Dr. Ladra on the Treatment of Pediatric Esthesioneuroblastoma

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Matthew Ladra, MD, director, Pediatric Radiation Oncology, Johns Hopkins Kimmel Cancer Center at Sibley Memorial Hospital, discusses the treatment of esthesioneuroblastoma in children.

Matthew Ladra, MD, director, Pediatric Radiation Oncology, Johns Hopkins Kimmel Cancer Center at Sibley Memorial Hospital, discusses the treatment of esthesioneuroblastoma in children.

Esthesioneuroblastoma is a rare malignancy of the nasal cavity, arising anywhere that epithelium is present. Although it is more common in adults, there are a few pediatric cases that arise. Treatment varies based on clinical presentation, how invasive the disease is, or how it appears under the microscope. Ladra says that in early stages, these patients are treated with surgery alone, but if the tumor has spread to the other side of the nasal cavity or is deemed aggressive, radiation is used.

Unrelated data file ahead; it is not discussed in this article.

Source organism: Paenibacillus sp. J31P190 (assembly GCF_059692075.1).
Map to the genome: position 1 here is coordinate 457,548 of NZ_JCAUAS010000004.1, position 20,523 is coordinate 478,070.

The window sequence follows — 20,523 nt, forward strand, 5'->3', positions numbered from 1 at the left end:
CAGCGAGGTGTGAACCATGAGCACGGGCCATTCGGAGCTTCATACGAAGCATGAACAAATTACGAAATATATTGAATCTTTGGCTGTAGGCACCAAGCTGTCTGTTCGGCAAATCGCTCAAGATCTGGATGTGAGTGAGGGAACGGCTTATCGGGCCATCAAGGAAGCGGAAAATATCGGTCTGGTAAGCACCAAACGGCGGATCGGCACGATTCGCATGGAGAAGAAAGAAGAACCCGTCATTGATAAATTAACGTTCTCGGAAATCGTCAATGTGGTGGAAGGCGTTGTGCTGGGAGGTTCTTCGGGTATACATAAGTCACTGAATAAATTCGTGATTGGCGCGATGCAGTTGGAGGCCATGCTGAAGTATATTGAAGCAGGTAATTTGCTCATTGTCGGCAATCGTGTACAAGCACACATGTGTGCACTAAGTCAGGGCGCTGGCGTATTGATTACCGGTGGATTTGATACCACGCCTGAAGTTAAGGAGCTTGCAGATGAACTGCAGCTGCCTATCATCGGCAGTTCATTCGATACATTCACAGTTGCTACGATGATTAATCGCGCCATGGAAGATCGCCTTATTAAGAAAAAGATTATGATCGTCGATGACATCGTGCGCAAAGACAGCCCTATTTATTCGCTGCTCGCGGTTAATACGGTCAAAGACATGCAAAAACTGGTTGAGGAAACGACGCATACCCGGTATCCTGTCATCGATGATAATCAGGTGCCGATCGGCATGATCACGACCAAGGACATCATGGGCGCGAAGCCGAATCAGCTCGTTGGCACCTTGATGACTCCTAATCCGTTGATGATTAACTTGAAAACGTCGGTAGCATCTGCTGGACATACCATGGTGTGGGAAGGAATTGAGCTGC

Surgery, radiation, and chemotherapy have all been used in children with esthesioneuroblastoma. Compared to adults, there has been good response rates in pediatric patients, with about 60% to 80% responding to chemotherapy. Multimodality therapy seems to give the best results, Ladra says.

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